Theater & art
    Next Score View the next score

    Stage Review

    At ICA, everyone gets into the act

    Rita Thompson (left) and Stephanie Crousillat in “Experiment America.”
    Rita Thompson (left) and Stephanie Crousillat in “Experiment America.”

    ‘What if you are part of a play and you don’t know who else is starring with you?” That was one of the teasers for “Experiment America” at the Institute of Contemporary Art on Friday, part of the weekend’s Emerging America theater festival. Instead of being asked to turn their cellphones off, participants were asked to turn them on, so they could receive text messages alerting them to performance opportunities all over the ICA’s four floors.

    It was an evening to expect the unexpected, and the unexpected struck early when, around 7:30, lightning caused a temporary power outage in South Boston. The starting time was pushed back from 9:30 to 10, and the sold-out show went on. Once everyone was inside, it became clear that, without Internet capability, text messaging would be problematic. But theater artist Mikhael Tara Garver (who created and directed this “Experiment”), and her more than 50 collaborators created their own electricity. You could hardly tell the performers from the audience members. Which was the idea.

    On the third floor, outside the Barbara Lee Family Theater, a woman in a navy-blue suit and a bellhop’s cap was handing out battered old suitcases. Mine contained a clock, fake sticks of dynamite, and a scroll detailing the bombing of the Federal Office Building at 26 Federal Plaza in New York City on Sept. 19, 1969. The screens in the Mediatheque read, “What kind of artist are you?” I answered a few questions about favorite animals and activities, was told I was a squid (as opposed to, say, a hamster or a seahorse), and was directed to meet with the other squids at the elevator at 11:12 p.m. In the lounge area behind the Mediatheque, a performer who looked like Sarah Jessica Parker was engaging in conversation and then slow dancing with an attendee while his date sat on a sofa and read a magazine. A man in a scally cap asked whether I knew the password. “Squid,” I said.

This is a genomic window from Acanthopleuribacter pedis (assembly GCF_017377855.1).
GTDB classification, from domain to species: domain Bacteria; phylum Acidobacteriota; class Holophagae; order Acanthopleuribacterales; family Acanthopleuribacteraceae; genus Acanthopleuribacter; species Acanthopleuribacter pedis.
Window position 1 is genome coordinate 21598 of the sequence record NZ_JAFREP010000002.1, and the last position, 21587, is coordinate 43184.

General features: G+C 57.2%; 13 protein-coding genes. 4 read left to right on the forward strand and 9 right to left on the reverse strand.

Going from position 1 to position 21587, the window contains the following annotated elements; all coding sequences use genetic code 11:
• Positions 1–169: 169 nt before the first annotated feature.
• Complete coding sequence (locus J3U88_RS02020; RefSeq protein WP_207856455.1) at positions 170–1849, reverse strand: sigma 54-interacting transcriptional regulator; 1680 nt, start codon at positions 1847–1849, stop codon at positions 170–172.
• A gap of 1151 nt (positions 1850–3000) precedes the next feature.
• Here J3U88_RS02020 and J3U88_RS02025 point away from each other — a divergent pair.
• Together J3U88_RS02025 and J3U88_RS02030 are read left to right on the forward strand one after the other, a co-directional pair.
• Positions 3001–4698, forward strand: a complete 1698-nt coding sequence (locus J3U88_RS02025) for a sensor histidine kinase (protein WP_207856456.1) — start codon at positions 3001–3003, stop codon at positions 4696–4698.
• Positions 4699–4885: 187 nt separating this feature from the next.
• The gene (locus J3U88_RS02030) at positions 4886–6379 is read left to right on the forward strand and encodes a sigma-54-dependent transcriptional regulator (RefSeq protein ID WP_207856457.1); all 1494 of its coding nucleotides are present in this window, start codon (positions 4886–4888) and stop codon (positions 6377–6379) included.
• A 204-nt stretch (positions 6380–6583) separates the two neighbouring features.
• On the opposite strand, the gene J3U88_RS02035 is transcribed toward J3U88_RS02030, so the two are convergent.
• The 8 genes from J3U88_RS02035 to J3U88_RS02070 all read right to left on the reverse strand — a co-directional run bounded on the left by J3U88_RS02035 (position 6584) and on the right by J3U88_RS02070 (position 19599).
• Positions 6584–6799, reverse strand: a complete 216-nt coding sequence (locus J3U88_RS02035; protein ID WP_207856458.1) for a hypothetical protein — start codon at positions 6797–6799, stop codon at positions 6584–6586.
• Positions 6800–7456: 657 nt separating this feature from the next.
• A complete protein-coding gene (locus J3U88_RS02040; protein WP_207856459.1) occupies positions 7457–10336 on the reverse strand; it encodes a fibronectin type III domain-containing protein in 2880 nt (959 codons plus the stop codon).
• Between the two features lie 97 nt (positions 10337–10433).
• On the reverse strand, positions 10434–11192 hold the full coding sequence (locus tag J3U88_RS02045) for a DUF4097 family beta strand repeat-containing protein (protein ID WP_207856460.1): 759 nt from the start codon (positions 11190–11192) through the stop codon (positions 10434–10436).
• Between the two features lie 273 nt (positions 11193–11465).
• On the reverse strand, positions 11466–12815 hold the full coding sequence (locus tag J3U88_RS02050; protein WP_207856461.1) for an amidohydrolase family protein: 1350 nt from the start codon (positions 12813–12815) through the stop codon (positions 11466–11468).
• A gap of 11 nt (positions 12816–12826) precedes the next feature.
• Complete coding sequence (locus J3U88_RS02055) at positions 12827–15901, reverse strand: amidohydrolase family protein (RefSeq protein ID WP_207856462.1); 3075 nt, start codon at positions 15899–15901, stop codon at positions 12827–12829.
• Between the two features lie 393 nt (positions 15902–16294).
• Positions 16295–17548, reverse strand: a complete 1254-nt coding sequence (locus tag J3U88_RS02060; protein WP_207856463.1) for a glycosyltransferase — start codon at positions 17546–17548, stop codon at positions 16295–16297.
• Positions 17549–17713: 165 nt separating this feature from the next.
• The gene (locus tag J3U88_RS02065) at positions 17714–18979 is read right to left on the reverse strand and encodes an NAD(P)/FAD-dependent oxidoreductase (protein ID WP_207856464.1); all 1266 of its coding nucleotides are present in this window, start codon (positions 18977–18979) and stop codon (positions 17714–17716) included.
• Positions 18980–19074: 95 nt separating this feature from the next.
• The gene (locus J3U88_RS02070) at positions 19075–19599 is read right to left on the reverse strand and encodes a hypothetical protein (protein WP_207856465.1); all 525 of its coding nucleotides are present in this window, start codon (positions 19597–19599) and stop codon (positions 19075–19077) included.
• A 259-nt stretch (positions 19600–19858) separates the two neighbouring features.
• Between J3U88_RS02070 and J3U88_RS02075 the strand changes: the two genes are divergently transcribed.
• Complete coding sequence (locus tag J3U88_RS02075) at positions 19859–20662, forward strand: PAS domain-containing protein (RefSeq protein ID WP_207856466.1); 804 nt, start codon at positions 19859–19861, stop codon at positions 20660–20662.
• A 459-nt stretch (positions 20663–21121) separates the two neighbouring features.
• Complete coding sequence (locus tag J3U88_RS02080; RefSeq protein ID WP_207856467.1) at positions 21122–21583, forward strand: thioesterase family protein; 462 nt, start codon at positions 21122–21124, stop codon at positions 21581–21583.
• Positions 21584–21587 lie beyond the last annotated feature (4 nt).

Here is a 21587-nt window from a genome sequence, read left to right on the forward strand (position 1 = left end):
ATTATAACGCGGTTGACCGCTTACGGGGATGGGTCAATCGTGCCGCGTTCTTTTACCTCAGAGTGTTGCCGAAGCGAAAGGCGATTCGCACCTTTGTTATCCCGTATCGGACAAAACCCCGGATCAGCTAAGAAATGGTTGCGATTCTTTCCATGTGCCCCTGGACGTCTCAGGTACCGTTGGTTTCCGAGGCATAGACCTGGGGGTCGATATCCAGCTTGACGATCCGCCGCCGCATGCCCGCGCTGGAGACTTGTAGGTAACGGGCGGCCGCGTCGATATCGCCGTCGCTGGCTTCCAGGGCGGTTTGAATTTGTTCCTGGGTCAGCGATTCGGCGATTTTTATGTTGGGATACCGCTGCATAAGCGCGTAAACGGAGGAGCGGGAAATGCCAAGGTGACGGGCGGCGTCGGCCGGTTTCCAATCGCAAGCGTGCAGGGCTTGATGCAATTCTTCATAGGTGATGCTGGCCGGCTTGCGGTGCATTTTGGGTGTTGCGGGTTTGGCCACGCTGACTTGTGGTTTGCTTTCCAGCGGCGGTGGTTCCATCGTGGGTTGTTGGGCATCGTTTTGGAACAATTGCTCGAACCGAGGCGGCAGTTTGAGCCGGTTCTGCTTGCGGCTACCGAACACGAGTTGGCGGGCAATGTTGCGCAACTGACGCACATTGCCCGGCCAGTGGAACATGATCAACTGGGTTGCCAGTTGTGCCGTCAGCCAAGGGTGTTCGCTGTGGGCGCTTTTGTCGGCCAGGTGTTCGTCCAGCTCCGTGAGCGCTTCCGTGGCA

Walking through the Founders Gallery, I was caught up in a dance with four performers (one of them the man in the scally cap) and then given special admission to a closed-off gallery. I met with the other squids and was taught the squid dance by a cloaked and hooded squidmaster. Some text messages seemed to be getting through, as people started to gather in the theater and receive cues. A large group in the seats yelled, “I’m Spartacus!” Other groups walked into the performance area and acknowledged the thunderous applause. Outside, performers in old-fashioned bathing suits were getting blasted by a man with a hose.

    Somehow I missed out on the puzzle pieces, the red tickets, the party hats, and the chains of blindfolded persons entering restrooms, but I didn’t feel shortchanged. “Experiment America” was never about technology; it was about how people connect. And they did. At 12:30 a.m., when the “performances” were winding down, the dance party was just getting started.

    Jeffrey Gantz can be reached at